Debra Sue Reiding (Photo: Courtesy of the Austin Police Department)

The 18-year-old newlywed had moved to the city of Austin from Montana. It was just supposed to be for a few months, a temporary stay. She worked at a local restaurant as a hostess and shared an apartment with her husband. But within just a few weeks of arriving in the city, she was raped and strangled in her own bed.

A coworker of Debra Sue Reiding’s at the Montana Mining Company bar and restaurant was a person of interest almost immediately. He regularly drove her home, and had visited the apartment before.

But in 1979, there was not enough evidence to prove a case against Michael Anthony Galvan, then in his 20s and working as a bartender.

That changed last week with Galvan’s grand jury indictment for the Jan. 22, 1979 rape and murder of Reiding. The latest development was based on the Austin Police Department Cold Case Unit’s latest DNA analysis to positively link him to the crime, according to the authorities.

Galvan, now 64, is charged with a count each of capital murder and murder for the death of Reiding. He remains in the Travis County Jail on $750,000 bond.

“DNA technology is ever-advancing – even within the last two years, there have been changes,” said Det. Jeff Gabler, of the APD. “It’s led us to the point where we’re able to present the case and… where we are today.”

Gabler spoke to Forensic Magazine in a brief interview.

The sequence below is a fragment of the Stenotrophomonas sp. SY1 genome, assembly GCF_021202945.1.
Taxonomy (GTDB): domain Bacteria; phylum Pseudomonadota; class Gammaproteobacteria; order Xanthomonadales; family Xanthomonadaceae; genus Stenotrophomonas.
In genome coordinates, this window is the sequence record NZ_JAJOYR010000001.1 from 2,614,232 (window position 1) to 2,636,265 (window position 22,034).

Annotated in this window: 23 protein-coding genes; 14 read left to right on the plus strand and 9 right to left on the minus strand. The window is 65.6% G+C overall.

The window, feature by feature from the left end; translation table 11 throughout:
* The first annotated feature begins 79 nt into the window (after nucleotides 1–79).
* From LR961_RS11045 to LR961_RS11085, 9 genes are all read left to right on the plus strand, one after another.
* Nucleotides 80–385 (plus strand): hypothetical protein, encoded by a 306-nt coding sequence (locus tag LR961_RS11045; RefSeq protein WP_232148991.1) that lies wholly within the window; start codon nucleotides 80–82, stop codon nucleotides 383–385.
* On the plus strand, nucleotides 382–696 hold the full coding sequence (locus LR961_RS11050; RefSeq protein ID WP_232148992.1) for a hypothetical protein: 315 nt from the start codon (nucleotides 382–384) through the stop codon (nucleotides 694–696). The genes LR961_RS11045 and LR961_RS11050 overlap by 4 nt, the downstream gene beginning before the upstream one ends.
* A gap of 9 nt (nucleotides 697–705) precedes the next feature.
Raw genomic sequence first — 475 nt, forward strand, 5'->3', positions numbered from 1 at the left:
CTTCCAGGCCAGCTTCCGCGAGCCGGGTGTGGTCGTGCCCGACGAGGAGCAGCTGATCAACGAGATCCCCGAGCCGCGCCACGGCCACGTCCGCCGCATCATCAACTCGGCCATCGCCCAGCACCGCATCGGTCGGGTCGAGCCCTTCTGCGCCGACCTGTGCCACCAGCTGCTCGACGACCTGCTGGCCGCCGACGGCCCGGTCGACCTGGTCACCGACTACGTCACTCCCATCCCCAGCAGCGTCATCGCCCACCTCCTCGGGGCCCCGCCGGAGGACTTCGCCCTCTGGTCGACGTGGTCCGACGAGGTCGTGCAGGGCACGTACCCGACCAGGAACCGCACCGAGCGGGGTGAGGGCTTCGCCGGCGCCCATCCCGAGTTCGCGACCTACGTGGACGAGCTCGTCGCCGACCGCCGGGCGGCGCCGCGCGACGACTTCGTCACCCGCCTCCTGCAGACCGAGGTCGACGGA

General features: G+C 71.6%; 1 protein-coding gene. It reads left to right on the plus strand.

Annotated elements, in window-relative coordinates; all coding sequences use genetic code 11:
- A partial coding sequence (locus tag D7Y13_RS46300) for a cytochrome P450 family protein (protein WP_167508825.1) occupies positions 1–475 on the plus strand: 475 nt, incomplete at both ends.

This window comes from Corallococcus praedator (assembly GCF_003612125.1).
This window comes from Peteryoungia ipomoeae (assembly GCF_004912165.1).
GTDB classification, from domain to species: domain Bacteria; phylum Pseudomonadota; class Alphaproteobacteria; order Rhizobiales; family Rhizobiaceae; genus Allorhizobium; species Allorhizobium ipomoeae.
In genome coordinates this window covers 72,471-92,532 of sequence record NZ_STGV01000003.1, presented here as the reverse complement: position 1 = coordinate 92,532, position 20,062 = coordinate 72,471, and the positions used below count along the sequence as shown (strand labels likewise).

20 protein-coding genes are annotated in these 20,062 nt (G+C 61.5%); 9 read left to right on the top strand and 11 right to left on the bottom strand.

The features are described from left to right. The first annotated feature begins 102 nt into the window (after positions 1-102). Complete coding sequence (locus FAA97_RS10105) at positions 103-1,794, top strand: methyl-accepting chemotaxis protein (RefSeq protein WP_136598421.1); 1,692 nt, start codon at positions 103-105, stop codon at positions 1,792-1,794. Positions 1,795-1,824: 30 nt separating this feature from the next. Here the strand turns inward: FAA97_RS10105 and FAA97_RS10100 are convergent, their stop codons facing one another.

Galvan was a person of interest from the second day of the investigation – when police arrived at the Montana Mining Company restaurant, the detective said. Galvan, who had worked as a bartender at the restaurant, had initially told police he did not know Reiding – and had never been in her apartment, according to his first interview. (The husband, on the other hand, complied with all tests and requests from investigators).

Multiple attempts to test the DNA started in the 1990s, with DQ Alpha testing. STR PCR analysis was tried in 2001, which resulted in a mixture with three contributors. But no arrest warrants were issued either time.

Gabler was assigned the case as part of the APD’s Cold Case Unit in 2013. The same year the Texas Department of Public Safety found the evidence in the case was suitable for further DNA testing. Shortly thereafter, Austin detectives surreptitiously collected toothpicks Galvan had used, leading to the direct DNA comparison last year – and this month’s indictment.

The latest sample testing involved using ThermoFisher's AmpFℓSTR MiniFiler for PCR amplification, Gabler said.

Further mixture analysis reinterpretation was also performed in 2016, which only strengthened the likelihood of Galvan’s semen matching the trace evidence on the robe Reiding was wearing at the time of the fatal attack, Gabler said.

In the ensuing 39 years since the Reiding slaying, Galvan remained in Austin and worked as a barber, according to police.

The APD and the Travis County District Attorney’s Office together say that more than 20 prosecutors and detectives are working 190 cases – and 28 have been “solved.”